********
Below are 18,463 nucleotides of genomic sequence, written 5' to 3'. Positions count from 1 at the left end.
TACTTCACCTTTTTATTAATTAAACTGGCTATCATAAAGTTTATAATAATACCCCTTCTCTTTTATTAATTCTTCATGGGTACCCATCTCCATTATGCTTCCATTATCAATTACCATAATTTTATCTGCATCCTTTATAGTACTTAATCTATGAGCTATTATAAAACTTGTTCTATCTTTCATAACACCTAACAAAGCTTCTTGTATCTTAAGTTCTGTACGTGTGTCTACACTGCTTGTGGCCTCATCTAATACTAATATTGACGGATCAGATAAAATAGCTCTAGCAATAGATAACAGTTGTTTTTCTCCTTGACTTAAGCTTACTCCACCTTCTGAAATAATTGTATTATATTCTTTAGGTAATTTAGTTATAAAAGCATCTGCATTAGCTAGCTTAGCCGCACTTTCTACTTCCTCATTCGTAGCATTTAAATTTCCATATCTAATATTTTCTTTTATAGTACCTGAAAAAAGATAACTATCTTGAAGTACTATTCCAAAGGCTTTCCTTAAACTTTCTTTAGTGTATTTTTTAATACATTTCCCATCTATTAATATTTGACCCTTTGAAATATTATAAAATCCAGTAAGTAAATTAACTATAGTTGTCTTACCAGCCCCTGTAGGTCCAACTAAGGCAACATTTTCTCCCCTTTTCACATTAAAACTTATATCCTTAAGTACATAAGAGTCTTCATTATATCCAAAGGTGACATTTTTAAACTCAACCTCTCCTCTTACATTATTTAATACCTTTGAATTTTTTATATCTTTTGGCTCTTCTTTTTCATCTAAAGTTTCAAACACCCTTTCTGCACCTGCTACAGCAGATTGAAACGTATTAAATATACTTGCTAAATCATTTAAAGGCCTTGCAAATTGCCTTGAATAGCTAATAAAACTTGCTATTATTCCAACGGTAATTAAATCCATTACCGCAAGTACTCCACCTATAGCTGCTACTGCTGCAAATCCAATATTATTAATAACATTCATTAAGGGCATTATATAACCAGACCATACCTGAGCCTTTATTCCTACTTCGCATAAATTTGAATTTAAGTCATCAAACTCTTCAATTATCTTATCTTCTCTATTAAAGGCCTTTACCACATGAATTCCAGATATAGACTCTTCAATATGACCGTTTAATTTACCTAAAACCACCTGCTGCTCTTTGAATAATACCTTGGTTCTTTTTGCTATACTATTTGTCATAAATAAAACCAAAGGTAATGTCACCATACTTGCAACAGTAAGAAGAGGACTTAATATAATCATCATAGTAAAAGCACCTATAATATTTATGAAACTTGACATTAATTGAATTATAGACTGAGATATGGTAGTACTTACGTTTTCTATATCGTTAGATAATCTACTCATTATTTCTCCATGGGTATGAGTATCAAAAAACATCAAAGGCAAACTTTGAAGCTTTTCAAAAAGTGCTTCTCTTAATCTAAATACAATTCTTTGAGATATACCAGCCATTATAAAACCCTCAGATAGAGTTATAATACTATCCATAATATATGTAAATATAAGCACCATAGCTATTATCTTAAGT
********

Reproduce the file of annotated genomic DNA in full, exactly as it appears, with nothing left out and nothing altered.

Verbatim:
Below are 18,463 nucleotides of genomic sequence, written 5' to 3'. Positions count from 1 at the left end.
TACTTCACCTTTTTATTAATTAAACTGGCTATCATAAAGTTTATAATAATACCCCTTCTCTTTTATTAATTCTTCATGGGTACCCATCTCCATTATGCTTCCATTATCAATTACCATAATTTTATCTGCATCCTTTATAGTACTTAATCTATGAGCTATTATAAAACTTGTTCTATCTTTCATAACACCTAACAAAGCTTCTTGTATCTTAAGTTCTGTACGTGTGTCTACACTGCTTGTGGCCTCATCTAATACTAATATTGACGGATCAGATAAAATAGCTCTAGCAATAGATAACAGTTGTTTTTCTCCTTGACTTAAGCTTACTCCACCTTCTGAAATAATTGTATTATATTCTTTAGGTAATTTAGTTATAAAAGCATCTGCATTAGCTAGCTTAGCCGCACTTTCTACTTCCTCATTCGTAGCATTTAAATTTCCATATCTAATATTTTCTTTTATAGTACCTGAAAAAAGATAACTATCTTGAAGTACTATTCCAAAGGCTTTCCTTAAACTTTCTTTAGTGTATTTTTTAATACATTTCCCATCTATTAATATTTGACCCTTTGAAATATTATAAAATCCAGTAAGTAAATTAACTATAGTTGTCTTACCAGCCCCTGTAGGTCCAACTAAGGCAACATTTTCTCCCCTTTTCACATTAAAACTTATATCCTTAAGTACATAAGAGTCTTCATTATATCCAAAGGTGACATTTTTAAACTCAACCTCTCCTCTTACATTATTTAATACCTTTGAATTTTTTATATCTTTTGGCTCTTCTTTTTCATCTAAAGTTTCAAACACCCTTTCTGCACCTGCTACAGCAGATTGAAACGTATTAAATATACTTGCTAAATCATTTAAAGGCCTTGCAAATTGCCTTGAATAGCTAATAAAACTTGCTATTATTCCAACGGTAATTAAATCCATTACCGCAAGTACTCCACCTATAGCTGCTACTGCTGCAAATCCAATATTATTAATAACATTCATTAAGGGCATTATATAACCAGACCATACCTGAGCCTTTATTCCTACTTCGCATAAATTTGAATTTAAGTCATCAAACTCTTCAATTATCTTATCTTCTCTATTAAAGGCCTTTACCACATGAATTCCAGATATAGACTCTTCAATATGACCGTTTAATTTACCTAAAACCACCTGCTGCTCTTTGAATAATACCTTGGTTCTTTTTGCTATACTATTTGTCATAAATAAAACCAAAGGTAATGTCACCATACTTGCAACAGTAAGAAGAGGACTTAATATAATCATCATAGTAAAAGCACCTATAATATTTATGAAACTTGACATTAATTGAATTATAGACTGAGATATGGTAGTACTTACGTTTTCTATATCGTTAGATAATCTACTCATTATTTCTCCATGGGTATGAGTATCAAAAAACATCAAAGGCAAACTTTGAAGCTTTTCAAAAAGTGCTTCTCTTAATCTAAATACAATTCTTTGAGATATACCAGCCATTATAAAACCCTCAGATAGAGTTATAATACTATCCATAATATATGTAAATATAAGCACCATAGCTATTATCTTAAGT